I do not consider myself an expert on marriage but through my many blunders I have discovered what I believe is the key to a long and survivable marriage – think before you speak!
Honesty is always the best policy so just avoid saying anything.
If your spouse says “do you remember the day you said I do” – the answer isn’t why would I say I do?
If your wife says “I love to cuddle” – do not compare her legs with a porcupine.
If your wife says “you love that car more than me” – avoid saying yes.
If your husband says “you’re hot” – don’t tell him you would be hotter if he would turn up the furnace.
If your wife says “look at what that woman is wearing” – don’t look and if you do look don’t comment.
If your husband asks “what made you talk to me the first time” – I wanted to meet your friend is not the right answer even if it is true.
If your wife says “do these pants make my butt look big” – avoid saying it’s not the pants that make it look big.
I want to die first that way I’m not alone.
Sounds innocent enough, after all, who wants to be the one left behind? I took it as a statement on how difficult life would be for my wife without me. I saw it as a commentary on how good a husband I am. By the fourth or fifth time she said it, I wondered if it was more her desire to get away from me. It was starting to look like my wife wasn’t so happy being married to me.
Don’t wait too long to die, if I get much older it will be tough to find a new wife.
Yes I said it! Much like a “porcupine” leg comment or an “it’s not the pants” remark, I slipped a little truth in instead of avoiding the topic altogether. For those who don’t know me or my wife it may be time to relieve some of the hostility brewing toward me after saying that.
People who do know us know that this type of comment wasn’t an off the cuff remark gone bad or an honest reply that should have been avoided. This was just plain old ribbing and has been a part of our marriage from the beginning. I won’t say I haven’t taken it a little too far the odd time but this wasn’t one of those times.
Humour often breaks the tension when facing an uncomfortable reality.
The truth is, life without my wife would be devastating. Would I remarry? I don’t think I could answer that but what I do know is that life would have a huge hole in it without her. I may crack a joke about finding a new wife but it is my way to avoid facing the possibility of being left behind.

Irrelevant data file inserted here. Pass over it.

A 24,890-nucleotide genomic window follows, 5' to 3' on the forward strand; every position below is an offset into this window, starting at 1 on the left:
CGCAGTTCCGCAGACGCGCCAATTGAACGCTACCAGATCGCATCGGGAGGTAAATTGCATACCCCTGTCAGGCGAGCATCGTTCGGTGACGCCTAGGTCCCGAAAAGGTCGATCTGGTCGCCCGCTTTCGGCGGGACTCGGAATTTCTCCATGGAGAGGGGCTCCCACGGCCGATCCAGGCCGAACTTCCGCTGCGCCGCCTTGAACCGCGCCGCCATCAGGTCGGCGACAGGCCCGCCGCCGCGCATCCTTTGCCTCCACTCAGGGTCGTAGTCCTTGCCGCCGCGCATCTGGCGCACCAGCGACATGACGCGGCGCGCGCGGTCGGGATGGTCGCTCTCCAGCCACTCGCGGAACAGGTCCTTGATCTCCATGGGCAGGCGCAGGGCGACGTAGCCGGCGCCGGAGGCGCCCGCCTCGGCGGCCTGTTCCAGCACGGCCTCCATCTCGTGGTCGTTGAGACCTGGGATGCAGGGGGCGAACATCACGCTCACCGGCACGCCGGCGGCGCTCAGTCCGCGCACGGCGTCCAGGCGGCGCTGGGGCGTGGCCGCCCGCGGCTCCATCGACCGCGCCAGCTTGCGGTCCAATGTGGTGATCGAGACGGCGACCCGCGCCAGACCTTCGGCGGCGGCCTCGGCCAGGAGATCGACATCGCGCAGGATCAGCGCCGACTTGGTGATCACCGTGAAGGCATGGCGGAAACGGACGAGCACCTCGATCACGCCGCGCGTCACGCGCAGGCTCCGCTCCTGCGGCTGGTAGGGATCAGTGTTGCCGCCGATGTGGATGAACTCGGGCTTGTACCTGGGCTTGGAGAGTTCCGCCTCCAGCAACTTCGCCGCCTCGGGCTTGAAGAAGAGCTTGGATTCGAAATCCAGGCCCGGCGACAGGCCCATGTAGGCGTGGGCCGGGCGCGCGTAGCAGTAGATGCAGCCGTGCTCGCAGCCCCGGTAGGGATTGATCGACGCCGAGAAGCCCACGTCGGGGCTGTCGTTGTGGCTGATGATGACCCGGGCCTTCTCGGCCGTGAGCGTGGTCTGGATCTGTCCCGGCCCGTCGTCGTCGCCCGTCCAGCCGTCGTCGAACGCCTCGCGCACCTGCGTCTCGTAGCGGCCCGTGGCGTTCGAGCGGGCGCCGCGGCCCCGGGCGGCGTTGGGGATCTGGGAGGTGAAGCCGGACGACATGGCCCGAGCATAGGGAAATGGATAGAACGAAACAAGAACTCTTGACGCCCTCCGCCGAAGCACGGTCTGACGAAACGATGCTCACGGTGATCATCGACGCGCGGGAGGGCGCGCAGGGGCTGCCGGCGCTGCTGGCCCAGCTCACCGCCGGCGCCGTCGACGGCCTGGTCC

My wife says she wants to die first with good reason. In the last ten plus years both her grandfathers died as well as her mother. All of them left grieving spouses behind. It broke her heart to see the pain they endured and the pain her father still endures. No one wants to be lonely.
Life is often interrupted by uncomfortable realities.
My wife texts me almost every day to ask how I am feeling. I know that there is more behind this simple question than the words suggest. She is asking how I am coping with the chronic pain and the resulting depression and anxiety that has become a part of my life.
Four years ago my life changed dramatically. What was once the odd bad day or week was surpassed in both duration and intensity. I could barely sleep and when I did it was only for a few minutes. I would wake up with a jump and a whimper then begin begging God to take me as I could no longer deal with the pain.
It took time, medical help and sometimes good old exhaustion but eventually I started sleeping for longer periods of time. Even though I was sleeping longer, often I would wake my wife up because I was crying in my sleep. Some mornings I would wake up with loose teeth because the pain is so bad I had clenched them all night while I slept. Life was a little better but unpredictable and it would never be the same.
Uncomfortable reality has revealed unselfish love.
My wife tells me I still cry in my sleep some nights. The pain can return without warning and the mental health issues that accompany it may once again dominate my life but at least the full blown episodes are fewer and farther between.
The text messages remind me that this has been and still is difficult, not just for me, but for my wife. When we are together we try not to focus on this but sometimes the conversation ends up there. It was one of those times that I found out how much my wife lives out unselfish, Christ like love. The woman that wanted to die first so she wouldn’t be left alone admitted that in the past she had echoed my prayers asking God to take me so that my suffering would end. She was willing to be alone if it meant I wouldn’t have any more pain.
The things that make us comfortable are often the things we give up when we love like Jesus.
In your relationships with one another, have the same mindset as Christ Jesus: Who, being in very nature God, did not consider equality with God something to be used to his own advantage; rather, he made himself nothing by taking the very nature of a servant, being made in human likeness. Philippians 2:5-7 (NIV)